Mortise lock installation
One of the disadvantages to a mortise lock is that if the door isn't pre-drilled with a pocket for installation, the locksmith or installer must be able to drill the proper spaces in the door without compromising the integrity of the wood. Having some knowledge of woodworking is beneficial, but not necessary, as long as the installer is careful.
Once the pocket has been drilled, and the proper holes have been cut out for the cylinder, deadbolt, latchbolt, and auxiliary latch, the assembly is ready to be installed and assembled in the pocket.
The pocket is inserted into the door, appropriate screws, bolts, spindles, and the cylinder are attached, and then the external assemblies are applied. These assemblies include the escutcheon or rose plates, face plate, switches, and fasteners. The strike plate is inserted into the molding or trim of the door frame.
Mortise lock advantages and disadvantages
Mortise locks are incredibly durable, lasting decades or more, even with continuous use in high-traffic areas. There is plenty of variety available in both trim designs and lock functions. For business owners in particular, the integrated deadbolt that retracts in conjunction with the latchbolt is more convenient and durable. The overall security provided by a mortise lock is better than a standard bored, or cylindrical, lock.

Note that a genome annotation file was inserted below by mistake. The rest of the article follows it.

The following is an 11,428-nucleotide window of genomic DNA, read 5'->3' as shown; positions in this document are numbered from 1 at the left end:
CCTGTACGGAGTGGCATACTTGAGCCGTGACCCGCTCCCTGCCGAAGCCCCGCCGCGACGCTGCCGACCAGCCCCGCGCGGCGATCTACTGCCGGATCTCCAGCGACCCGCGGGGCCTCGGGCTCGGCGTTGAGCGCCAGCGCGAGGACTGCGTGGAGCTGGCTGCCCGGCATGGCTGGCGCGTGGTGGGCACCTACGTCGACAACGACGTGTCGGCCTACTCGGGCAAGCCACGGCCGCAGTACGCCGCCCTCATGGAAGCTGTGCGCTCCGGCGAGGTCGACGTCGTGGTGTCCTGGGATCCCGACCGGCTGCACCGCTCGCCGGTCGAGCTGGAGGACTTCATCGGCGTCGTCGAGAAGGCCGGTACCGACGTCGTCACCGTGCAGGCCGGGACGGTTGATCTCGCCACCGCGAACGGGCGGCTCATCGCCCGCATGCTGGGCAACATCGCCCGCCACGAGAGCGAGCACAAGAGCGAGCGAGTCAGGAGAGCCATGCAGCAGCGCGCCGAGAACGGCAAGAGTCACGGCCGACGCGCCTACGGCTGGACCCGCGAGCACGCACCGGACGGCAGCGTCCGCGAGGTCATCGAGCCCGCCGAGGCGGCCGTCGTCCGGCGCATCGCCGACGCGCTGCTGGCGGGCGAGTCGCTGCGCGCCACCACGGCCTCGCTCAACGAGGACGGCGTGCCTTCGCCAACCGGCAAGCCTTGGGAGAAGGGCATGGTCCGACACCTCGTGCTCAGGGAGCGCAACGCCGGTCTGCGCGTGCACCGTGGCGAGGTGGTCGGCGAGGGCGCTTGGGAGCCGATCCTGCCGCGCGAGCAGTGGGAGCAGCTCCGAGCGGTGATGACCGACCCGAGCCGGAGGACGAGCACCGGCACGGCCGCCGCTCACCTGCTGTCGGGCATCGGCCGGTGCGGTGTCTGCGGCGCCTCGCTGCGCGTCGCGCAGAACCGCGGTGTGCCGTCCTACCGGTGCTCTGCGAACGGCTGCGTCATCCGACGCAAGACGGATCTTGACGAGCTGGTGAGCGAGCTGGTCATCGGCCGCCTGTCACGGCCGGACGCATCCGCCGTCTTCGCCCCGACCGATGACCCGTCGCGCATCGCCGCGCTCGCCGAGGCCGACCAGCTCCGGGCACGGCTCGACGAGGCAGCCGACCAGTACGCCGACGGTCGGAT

The common issues with older mortise locks may include loose or disconnected handles, and a defective cam in the lock cylinder, which can cause the latch bolt to stop retracting when the key is inserted. Both of these are relatively easy replacements. Sometimes the retraction is impaired by a faulty spring, but this does not happen as often.